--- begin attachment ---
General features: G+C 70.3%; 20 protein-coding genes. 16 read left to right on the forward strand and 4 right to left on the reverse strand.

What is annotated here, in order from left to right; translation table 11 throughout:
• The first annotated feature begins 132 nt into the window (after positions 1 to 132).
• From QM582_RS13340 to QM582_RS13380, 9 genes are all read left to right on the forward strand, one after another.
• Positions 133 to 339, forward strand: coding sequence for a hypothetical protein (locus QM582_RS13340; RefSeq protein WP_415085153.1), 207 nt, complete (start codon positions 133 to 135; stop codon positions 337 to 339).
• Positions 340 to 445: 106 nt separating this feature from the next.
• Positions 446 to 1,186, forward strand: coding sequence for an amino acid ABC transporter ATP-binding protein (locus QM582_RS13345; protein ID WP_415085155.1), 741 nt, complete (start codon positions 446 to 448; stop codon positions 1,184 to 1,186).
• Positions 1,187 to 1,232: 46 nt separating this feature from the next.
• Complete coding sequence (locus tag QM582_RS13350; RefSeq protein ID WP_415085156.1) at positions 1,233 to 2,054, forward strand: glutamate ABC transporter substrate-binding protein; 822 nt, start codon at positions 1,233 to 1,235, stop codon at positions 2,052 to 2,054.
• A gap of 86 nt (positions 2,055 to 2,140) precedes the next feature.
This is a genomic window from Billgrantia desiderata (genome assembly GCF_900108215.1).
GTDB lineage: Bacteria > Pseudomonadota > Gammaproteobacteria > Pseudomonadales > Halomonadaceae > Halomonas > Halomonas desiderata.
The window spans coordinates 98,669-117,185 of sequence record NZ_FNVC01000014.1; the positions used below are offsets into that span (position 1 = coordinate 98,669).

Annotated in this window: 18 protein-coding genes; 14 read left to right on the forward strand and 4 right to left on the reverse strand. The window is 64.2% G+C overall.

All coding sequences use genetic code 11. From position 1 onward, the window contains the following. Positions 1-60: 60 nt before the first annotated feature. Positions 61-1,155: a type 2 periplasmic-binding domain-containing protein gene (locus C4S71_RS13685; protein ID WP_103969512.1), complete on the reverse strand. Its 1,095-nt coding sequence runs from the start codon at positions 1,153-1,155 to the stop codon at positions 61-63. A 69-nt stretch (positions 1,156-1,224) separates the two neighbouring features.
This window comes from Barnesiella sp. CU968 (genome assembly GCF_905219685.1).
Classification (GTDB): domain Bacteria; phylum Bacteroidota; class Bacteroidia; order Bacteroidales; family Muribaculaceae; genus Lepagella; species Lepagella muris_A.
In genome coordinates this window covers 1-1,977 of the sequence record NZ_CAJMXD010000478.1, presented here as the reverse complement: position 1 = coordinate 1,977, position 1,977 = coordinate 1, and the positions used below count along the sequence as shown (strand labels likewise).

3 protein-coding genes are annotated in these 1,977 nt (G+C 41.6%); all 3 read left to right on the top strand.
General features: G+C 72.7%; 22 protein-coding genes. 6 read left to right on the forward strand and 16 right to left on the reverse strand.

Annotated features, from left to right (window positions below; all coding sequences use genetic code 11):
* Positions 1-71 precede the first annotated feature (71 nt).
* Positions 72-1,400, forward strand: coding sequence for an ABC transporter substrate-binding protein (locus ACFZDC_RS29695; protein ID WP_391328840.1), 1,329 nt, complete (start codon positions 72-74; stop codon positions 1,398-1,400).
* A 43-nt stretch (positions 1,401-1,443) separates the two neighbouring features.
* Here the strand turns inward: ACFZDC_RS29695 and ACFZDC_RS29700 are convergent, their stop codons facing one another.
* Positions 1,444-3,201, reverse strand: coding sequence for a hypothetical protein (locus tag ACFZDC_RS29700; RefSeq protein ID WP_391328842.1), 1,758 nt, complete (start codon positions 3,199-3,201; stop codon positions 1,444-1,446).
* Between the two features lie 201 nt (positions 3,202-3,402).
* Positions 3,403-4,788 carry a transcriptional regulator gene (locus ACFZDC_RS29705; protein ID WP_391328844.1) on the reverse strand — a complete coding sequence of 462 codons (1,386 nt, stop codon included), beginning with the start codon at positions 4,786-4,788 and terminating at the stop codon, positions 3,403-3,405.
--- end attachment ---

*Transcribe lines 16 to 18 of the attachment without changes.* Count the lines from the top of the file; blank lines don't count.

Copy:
This window comes from Barnesiella sp. CU968 (genome assembly GCF_905219685.1).
Classification (GTDB): domain Bacteria; phylum Bacteroidota; class Bacteroidia; order Bacteroidales; family Muribaculaceae; genus Lepagella; species Lepagella muris_A.
In genome coordinates this window covers 1-1,977 of the sequence record NZ_CAJMXD010000478.1, presented here as the reverse complement: position 1 = coordinate 1,977, position 1,977 = coordinate 1, and the positions used below count along the sequence as shown (strand labels likewise).